The obvious importance of beadwork becomes evidently clear when viewing a pristine set in person, such as the 19th Century Assiniboine moccasins in the November 12th sale. The attention to detail, outstanding symbols and intricate work, such as the triple-bifurcated (split) tongue of this set truly evoke a beauty beyond the utilitarian, being more a work of art.
This set exhibits the original Indian tanned hide that is beautiful covered in a yellow mineral pigment ocher dye paint and further accented by the original 1800’s glass trade seed bead beadwork that is all sinew sewn. The set shows a classic Assiniboine pattern commonly referred to as “Buffalo Tracks” or “Bison Tracks” showing the hoof like design in a greasy blue with the greasy yellow border.
This set is truly a sale highlight and was the center piece from its Washington and Wisconsin collections. For more info click the link.
This amazing piece is a matchlock musket from the Japanese Edo-Period of Tanegashima dating to circa 1603-1868.
The matchlock is one of the earliest variations of the handheld firearm and allowed the musketeer to pull the trigger lighting the gunpowder while retaining the focus to make the shot.
This musket show an outstanding gold and brass inlay along the entire stock as well as well as the gold and silver inlay along the barrel.
Click the link for more info.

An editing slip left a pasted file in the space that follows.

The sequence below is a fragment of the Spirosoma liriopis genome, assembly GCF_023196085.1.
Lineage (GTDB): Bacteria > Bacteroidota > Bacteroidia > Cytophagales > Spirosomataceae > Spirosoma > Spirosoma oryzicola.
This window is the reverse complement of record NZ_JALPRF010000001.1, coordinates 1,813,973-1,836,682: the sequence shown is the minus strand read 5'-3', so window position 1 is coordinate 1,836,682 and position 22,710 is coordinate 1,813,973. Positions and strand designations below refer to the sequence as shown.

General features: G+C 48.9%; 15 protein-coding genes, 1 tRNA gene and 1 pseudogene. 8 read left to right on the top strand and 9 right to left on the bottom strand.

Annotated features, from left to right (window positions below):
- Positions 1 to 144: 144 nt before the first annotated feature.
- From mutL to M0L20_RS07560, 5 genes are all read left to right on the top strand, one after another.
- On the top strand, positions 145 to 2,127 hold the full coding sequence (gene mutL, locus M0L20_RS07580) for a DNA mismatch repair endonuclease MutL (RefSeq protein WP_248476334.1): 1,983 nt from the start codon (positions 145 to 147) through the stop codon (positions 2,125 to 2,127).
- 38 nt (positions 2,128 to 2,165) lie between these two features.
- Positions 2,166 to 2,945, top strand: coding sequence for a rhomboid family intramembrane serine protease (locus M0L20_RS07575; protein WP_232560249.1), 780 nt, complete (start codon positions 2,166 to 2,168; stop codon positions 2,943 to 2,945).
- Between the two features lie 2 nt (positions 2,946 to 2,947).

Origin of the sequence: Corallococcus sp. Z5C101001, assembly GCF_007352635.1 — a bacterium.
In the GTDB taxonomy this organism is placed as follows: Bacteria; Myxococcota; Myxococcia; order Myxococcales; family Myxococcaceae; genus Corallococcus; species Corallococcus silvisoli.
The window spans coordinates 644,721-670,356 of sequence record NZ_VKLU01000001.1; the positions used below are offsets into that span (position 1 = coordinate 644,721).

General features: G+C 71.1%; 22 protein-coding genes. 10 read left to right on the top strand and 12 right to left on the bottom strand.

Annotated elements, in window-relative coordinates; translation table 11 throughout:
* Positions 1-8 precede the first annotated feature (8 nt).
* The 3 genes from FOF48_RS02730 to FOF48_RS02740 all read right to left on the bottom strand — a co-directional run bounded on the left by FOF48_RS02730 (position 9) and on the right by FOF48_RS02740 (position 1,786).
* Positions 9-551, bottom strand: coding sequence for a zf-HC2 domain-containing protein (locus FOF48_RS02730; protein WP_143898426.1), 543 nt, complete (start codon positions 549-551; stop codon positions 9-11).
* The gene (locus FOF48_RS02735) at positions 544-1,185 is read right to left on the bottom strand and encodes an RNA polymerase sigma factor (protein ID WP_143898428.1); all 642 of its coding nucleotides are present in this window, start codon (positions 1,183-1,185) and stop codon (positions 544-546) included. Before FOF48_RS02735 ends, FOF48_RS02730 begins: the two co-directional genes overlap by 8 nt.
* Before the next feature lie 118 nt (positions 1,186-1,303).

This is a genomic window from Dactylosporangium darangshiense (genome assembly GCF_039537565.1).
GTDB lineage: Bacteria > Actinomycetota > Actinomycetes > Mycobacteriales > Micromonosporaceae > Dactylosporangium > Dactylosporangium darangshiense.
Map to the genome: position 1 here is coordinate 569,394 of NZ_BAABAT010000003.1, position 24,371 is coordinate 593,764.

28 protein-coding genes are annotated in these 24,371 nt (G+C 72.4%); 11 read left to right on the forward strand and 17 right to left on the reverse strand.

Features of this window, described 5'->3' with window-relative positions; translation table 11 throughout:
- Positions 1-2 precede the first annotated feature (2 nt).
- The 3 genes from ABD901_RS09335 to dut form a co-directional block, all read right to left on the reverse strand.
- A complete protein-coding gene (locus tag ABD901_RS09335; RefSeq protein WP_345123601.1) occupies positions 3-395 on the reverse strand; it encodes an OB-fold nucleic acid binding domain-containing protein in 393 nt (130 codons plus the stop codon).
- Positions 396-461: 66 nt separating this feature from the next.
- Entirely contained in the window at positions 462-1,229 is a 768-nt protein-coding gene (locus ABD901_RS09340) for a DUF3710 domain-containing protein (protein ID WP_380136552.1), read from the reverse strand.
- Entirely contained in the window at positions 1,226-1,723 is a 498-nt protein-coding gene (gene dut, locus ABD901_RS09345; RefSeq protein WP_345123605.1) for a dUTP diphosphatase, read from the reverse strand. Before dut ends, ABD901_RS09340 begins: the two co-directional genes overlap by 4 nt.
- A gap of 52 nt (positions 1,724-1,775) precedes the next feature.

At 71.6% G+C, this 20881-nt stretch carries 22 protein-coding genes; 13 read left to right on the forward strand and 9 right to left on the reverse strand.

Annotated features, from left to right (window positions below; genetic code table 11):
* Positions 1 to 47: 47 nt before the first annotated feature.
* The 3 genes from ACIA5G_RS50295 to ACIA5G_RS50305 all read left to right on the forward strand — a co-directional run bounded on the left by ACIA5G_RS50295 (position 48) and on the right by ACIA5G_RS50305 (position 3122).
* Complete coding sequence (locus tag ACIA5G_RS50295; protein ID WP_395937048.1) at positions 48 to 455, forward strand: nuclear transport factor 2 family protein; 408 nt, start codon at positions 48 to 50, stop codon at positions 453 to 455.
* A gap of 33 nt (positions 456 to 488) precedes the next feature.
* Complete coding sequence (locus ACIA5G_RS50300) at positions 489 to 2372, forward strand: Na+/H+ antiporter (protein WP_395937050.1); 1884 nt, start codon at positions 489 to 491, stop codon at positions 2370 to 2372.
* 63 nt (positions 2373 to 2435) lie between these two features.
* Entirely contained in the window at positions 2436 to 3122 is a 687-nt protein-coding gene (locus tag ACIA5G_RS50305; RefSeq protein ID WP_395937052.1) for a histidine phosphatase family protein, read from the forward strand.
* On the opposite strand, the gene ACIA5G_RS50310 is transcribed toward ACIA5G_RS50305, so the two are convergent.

Xiangyuan Jie is a highly talented artist, born in China and immigrated to the United States now residing in Florida, his work has become widely collectible.
This example is titled, “Passing Clouds Over Otter Cliff Acadia” and shows Otter Cliff, in Acadia National Park, Maine, one of the most spectacular sights along the North Atlantic Seaboard. The large example evokes the impressionistic landscapes by John Singer Sargent.
The painting has been professionally displayed in a gilt wood frame and is a stunning work.
For more info click the link.
One of the best items in the entire sale is this U.S. Colt with Kopec letter, attributed as a Custer Avenger 7th Cavalry revolver. The revolver was completely inspected and marked by W.W. Johnson, an interesting fact.
In addition to the Custer Avenger attribution the revolver is accompanied by a historical examination by the Guns of History noting the piece being singed by Lakota Togia language from Hukpapa Sioux Bear Cap.
As noted by John A. Kopec and H. Sterling Fenn several documented Colt’s were issued to the 7th Cavalry as replacements for those lost at the Battle of the Little Bighorn. This is attributed as being one of those few as well as having direct Native American historic importance.
This is a rare occasion to bid on and view a historic firearm.
Click the link for more info.
The piece is published in “Rare American Indian Weapons: Tomahawks, War Clubs and Knives”, from a private Wisconsin collection and very similar to the John Baldwin published triple batwing tomahawk. It exhibits a scarce triple batwing cutout in the blade as well as several pierced holes inlaid with copper.
Photographs of the book and page the item is published in as while as the Baldwin book piece are shown in the item details.
For more info click the link.